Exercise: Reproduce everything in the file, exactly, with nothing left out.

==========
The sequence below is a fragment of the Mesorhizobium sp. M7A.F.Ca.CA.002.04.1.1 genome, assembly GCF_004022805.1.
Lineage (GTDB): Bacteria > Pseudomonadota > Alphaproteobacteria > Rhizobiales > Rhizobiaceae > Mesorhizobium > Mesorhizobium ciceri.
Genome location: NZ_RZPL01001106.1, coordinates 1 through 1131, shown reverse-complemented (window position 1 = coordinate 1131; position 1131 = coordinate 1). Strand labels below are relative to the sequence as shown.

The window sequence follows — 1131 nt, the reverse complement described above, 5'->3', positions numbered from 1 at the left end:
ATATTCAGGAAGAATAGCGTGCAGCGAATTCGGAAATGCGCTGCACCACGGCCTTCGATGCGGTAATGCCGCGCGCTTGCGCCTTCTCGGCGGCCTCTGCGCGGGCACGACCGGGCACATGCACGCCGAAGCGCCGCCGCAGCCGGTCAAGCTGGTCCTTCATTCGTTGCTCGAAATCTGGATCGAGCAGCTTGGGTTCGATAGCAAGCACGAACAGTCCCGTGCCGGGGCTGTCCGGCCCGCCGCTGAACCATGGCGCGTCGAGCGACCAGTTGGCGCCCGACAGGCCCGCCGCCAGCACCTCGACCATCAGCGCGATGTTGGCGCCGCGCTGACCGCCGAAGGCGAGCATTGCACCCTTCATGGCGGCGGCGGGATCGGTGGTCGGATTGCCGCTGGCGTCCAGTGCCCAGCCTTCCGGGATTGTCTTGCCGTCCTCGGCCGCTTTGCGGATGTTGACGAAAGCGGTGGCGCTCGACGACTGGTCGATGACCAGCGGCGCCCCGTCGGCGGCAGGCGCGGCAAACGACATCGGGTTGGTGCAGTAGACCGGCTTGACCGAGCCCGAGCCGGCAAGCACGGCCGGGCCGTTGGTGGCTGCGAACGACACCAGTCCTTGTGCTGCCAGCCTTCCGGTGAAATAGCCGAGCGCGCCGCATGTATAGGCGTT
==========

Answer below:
The sequence below is a fragment of the Mesorhizobium sp. M7A.F.Ca.CA.002.04.1.1 genome, assembly GCF_004022805.1.
Lineage (GTDB): Bacteria > Pseudomonadota > Alphaproteobacteria > Rhizobiales > Rhizobiaceae > Mesorhizobium > Mesorhizobium ciceri.
Genome location: NZ_RZPL01001106.1, coordinates 1 through 1131, shown reverse-complemented (window position 1 = coordinate 1131; position 1131 = coordinate 1). Strand labels below are relative to the sequence as shown.

The window sequence follows — 1131 nt, the reverse complement described above, 5'->3', positions numbered from 1 at the left end:
ATATTCAGGAAGAATAGCGTGCAGCGAATTCGGAAATGCGCTGCACCACGGCCTTCGATGCGGTAATGCCGCGCGCTTGCGCCTTCTCGGCGGCCTCTGCGCGGGCACGACCGGGCACATGCACGCCGAAGCGCCGCCGCAGCCGGTCAAGCTGGTCCTTCATTCGTTGCTCGAAATCTGGATCGAGCAGCTTGGGTTCGATAGCAAGCACGAACAGTCCCGTGCCGGGGCTGTCCGGCCCGCCGCTGAACCATGGCGCGTCGAGCGACCAGTTGGCGCCCGACAGGCCCGCCGCCAGCACCTCGACCATCAGCGCGATGTTGGCGCCGCGCTGACCGCCGAAGGCGAGCATTGCACCCTTCATGGCGGCGGCGGGATCGGTGGTCGGATTGCCGCTGGCGTCCAGTGCCCAGCCTTCCGGGATTGTCTTGCCGTCCTCGGCCGCTTTGCGGATGTTGACGAAAGCGGTGGCGCTCGACGACTGGTCGATGACCAGCGGCGCCCCGTCGGCGGCAGGCGCGGCAAACGACATCGGGTTGGTGCAGTAGACCGGCTTGACCGAGCCCGAGCCGGCAAGCACGGCCGGGCCGTTGGTGGCTGCGAACGACACCAGTCCTTGTGCTGCCAGCCTTCCGGTGAAATAGCCGAGCGCGCCGCATGTATAGGCGTT